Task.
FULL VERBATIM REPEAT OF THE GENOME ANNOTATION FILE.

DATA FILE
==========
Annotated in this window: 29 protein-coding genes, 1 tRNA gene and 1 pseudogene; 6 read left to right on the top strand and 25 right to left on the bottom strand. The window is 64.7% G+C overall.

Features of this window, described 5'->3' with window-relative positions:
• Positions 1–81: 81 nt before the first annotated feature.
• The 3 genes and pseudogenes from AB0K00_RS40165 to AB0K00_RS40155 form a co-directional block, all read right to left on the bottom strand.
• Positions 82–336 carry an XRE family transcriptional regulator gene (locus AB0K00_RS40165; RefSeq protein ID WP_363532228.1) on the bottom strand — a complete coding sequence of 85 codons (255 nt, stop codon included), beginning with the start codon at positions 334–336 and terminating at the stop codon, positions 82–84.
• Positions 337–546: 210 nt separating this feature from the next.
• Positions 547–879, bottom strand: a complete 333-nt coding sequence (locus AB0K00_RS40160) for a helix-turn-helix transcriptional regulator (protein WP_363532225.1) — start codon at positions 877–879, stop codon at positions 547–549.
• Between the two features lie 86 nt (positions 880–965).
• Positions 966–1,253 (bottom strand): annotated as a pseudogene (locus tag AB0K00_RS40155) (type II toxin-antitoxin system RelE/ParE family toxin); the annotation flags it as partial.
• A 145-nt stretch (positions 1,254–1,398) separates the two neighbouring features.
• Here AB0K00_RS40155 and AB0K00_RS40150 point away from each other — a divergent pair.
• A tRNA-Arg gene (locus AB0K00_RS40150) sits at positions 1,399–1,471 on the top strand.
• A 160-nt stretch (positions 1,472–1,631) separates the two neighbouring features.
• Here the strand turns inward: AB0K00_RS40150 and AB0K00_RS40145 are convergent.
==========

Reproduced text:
Annotated in this window: 29 protein-coding genes, 1 tRNA gene and 1 pseudogene; 6 read left to right on the top strand and 25 right to left on the bottom strand. The window is 64.7% G+C overall.

Features of this window, described 5'->3' with window-relative positions:
• Positions 1–81: 81 nt before the first annotated feature.
• The 3 genes and pseudogenes from AB0K00_RS40165 to AB0K00_RS40155 form a co-directional block, all read right to left on the bottom strand.
• Positions 82–336 carry an XRE family transcriptional regulator gene (locus AB0K00_RS40165; RefSeq protein ID WP_363532228.1) on the bottom strand — a complete coding sequence of 85 codons (255 nt, stop codon included), beginning with the start codon at positions 334–336 and terminating at the stop codon, positions 82–84.
• Positions 337–546: 210 nt separating this feature from the next.
• Positions 547–879, bottom strand: a complete 333-nt coding sequence (locus AB0K00_RS40160) for a helix-turn-helix transcriptional regulator (protein WP_363532225.1) — start codon at positions 877–879, stop codon at positions 547–549.
• Between the two features lie 86 nt (positions 880–965).
• Positions 966–1,253 (bottom strand): annotated as a pseudogene (locus tag AB0K00_RS40155) (type II toxin-antitoxin system RelE/ParE family toxin); the annotation flags it as partial.
• A 145-nt stretch (positions 1,254–1,398) separates the two neighbouring features.
• Here AB0K00_RS40155 and AB0K00_RS40150 point away from each other — a divergent pair.
• A tRNA-Arg gene (locus AB0K00_RS40150) sits at positions 1,399–1,471 on the top strand.
• A 160-nt stretch (positions 1,472–1,631) separates the two neighbouring features.
• Here the strand turns inward: AB0K00_RS40150 and AB0K00_RS40145 are convergent.